Latest: Singapore single mother awaits death row in Malaysia for drug trafficking. On the pretext of a business trip to China, Iqah was handed a suitcase containing heroin arranged by her Nigerian boyfriend and was arrested by Malaysian Immigration. A campaign is underway to raise funds for the appeal. To find out more, read

We have also heard that since Vui Kong's appeal started, there has been an unofficial stay of execution for all prisoners on death row in Changi Prison, pending the decision of the court on Yong's case. As the case has been dismissed by the Court of Appeal, we anticipate a Changi gallows bloodbath in a scale not seen since the Pulau Senang uprising in 1965 when 18 men were convicted of murder and hanged in a single Friday morning.

Singapore, which routinely persecute dissenters and critics, continue to hang young drug runners while at the same time work closely with Burmese military generals, and has invested billions in business ties with Burma, one of the biggest heroin manufacturing countries the world.

-----------------------------

If you know someone who's charged in a capital case, received the death sentence, or is on death row in Singapore and if you have have your side of the story to tell, contact us at sgdeathpenalty [at] gmail.com


Wednesday, September 1, 2010

Vui Kong gets to see his next birthday

In a court ruling on 31 Aug, Vui Kong gets another stay of execution from the High Court when it ruled that the date for appeal of the High Court's judgement on judicial review will be on the week commencing from 17 Jan 2011.

Vui Kong, who will be 23 in January next year, will have spent almost 4 years in prison after his incarceration.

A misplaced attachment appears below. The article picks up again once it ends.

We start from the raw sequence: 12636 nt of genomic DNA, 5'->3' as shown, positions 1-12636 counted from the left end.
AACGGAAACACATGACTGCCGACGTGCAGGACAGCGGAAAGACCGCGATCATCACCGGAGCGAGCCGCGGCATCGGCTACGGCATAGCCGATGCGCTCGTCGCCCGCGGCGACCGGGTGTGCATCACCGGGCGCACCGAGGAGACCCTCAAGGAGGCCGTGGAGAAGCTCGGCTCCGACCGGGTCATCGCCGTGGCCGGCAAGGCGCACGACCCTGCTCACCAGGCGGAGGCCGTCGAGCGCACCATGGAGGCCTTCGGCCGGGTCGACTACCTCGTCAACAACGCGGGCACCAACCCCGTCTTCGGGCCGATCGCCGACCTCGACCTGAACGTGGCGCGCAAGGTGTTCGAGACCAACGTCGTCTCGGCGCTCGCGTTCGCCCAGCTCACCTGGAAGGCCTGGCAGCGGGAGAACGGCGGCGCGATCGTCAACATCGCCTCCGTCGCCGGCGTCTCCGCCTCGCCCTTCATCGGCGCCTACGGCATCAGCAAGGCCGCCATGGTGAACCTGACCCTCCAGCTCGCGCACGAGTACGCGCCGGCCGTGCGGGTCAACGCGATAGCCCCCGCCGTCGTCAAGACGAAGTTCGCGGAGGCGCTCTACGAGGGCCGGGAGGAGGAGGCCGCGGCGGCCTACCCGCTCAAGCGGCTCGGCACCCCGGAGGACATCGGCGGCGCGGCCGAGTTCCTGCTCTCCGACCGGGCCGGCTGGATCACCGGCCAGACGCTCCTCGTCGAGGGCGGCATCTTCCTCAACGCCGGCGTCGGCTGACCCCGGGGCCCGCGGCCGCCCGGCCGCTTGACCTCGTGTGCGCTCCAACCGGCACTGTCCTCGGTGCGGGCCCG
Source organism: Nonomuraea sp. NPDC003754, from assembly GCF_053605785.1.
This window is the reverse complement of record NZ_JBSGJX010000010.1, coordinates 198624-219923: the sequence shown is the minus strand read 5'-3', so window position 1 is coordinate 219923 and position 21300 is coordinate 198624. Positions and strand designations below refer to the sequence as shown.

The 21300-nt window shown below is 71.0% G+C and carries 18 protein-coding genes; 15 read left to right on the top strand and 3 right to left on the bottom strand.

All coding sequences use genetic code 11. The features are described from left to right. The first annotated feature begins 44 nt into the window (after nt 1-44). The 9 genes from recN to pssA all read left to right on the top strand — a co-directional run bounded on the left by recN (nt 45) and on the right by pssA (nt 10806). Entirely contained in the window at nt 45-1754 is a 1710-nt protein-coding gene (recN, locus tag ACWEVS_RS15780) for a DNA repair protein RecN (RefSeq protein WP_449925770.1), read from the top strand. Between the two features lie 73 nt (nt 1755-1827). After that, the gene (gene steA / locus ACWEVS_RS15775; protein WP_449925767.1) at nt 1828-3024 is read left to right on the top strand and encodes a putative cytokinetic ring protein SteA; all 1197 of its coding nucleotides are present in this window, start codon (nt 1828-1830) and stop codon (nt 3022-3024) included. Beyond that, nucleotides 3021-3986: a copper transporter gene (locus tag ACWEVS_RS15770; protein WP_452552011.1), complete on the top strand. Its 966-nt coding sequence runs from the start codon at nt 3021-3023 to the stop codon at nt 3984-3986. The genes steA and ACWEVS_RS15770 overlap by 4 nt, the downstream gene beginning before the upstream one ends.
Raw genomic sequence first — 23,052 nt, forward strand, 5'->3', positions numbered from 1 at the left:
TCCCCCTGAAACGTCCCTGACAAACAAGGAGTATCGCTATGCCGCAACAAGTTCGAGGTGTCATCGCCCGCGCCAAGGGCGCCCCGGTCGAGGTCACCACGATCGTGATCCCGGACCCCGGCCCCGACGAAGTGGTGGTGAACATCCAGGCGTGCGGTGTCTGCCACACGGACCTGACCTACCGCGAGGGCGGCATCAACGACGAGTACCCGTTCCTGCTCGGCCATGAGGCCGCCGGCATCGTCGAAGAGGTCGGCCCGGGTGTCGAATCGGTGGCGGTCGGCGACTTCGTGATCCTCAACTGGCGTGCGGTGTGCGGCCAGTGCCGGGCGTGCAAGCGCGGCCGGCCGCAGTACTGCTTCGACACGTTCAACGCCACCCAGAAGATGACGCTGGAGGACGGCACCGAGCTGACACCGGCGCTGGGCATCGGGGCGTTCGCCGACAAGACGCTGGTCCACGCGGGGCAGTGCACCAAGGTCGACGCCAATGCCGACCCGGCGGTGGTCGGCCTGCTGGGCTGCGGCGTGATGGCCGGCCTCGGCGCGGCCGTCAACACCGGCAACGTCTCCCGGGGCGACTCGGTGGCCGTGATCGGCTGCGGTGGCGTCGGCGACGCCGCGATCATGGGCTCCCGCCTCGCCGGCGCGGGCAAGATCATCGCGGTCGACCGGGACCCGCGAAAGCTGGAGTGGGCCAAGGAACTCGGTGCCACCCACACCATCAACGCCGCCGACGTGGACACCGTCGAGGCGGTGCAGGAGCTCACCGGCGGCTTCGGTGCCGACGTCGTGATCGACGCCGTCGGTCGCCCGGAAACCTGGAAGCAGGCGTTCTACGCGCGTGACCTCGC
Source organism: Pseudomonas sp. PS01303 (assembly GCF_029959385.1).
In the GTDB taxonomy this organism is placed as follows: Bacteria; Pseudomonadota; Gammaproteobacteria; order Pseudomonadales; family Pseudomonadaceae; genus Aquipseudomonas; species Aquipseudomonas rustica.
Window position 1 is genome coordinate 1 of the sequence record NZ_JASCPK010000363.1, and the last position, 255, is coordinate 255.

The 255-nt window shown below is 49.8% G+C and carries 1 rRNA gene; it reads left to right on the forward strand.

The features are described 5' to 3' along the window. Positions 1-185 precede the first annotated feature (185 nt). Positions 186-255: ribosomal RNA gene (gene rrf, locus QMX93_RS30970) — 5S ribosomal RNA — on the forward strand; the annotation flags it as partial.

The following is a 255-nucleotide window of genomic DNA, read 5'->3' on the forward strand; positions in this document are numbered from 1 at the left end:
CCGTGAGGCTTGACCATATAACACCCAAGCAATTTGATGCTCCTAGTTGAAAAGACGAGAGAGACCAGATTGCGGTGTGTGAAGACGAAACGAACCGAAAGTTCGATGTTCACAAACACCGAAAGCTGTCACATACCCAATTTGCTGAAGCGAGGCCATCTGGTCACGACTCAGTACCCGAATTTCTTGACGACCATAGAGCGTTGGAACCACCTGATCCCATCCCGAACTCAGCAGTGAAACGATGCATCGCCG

The average waiting time for convicts in death row in recent years have reduced dramatically as the court processes become more efficient.

The judges seem to have a compassionate streak to give Vui Kong's lawyer another 4 months to prepare and Vui Kong another 4 months to continue his daily ritual of prayers and maintain a tiny sliver of hope that one day, the Singapore President can grant him clemency.

Before passing the judgement, trial judge Justice Choo Han Teck summoned both the defence and presecution into chamber and asked the prosecution if they would consider reducing the charge given the relatively young age of the drug offender, who was not even 19 at the age of the offence. The prosecution declined and the death sentence was handed to Vui Kong.

On 14th May, the Court of Appeal duly rejected Vui Kong's first appeal. But it acknowledged that the mandatory death sentence is considered a cruel, degrading and inhuman punishment.

The judges seem to favour giving Vui Kong a second chance, but they are unable to because of the lack of discretion due to the mandatory nature of the death penalty applicable to drug traffickers.

This is unfortunate, because day in and day out these judges see criminals, some sentenced to death, others not. High court judges should be given the powers to decide whether a person has committed a crime so heinous that he/she deserves the death sentence.

Malaysia has had a minister speaking up about abolishing the death penalty recently, when would it be Singapore's turn?

1 comment: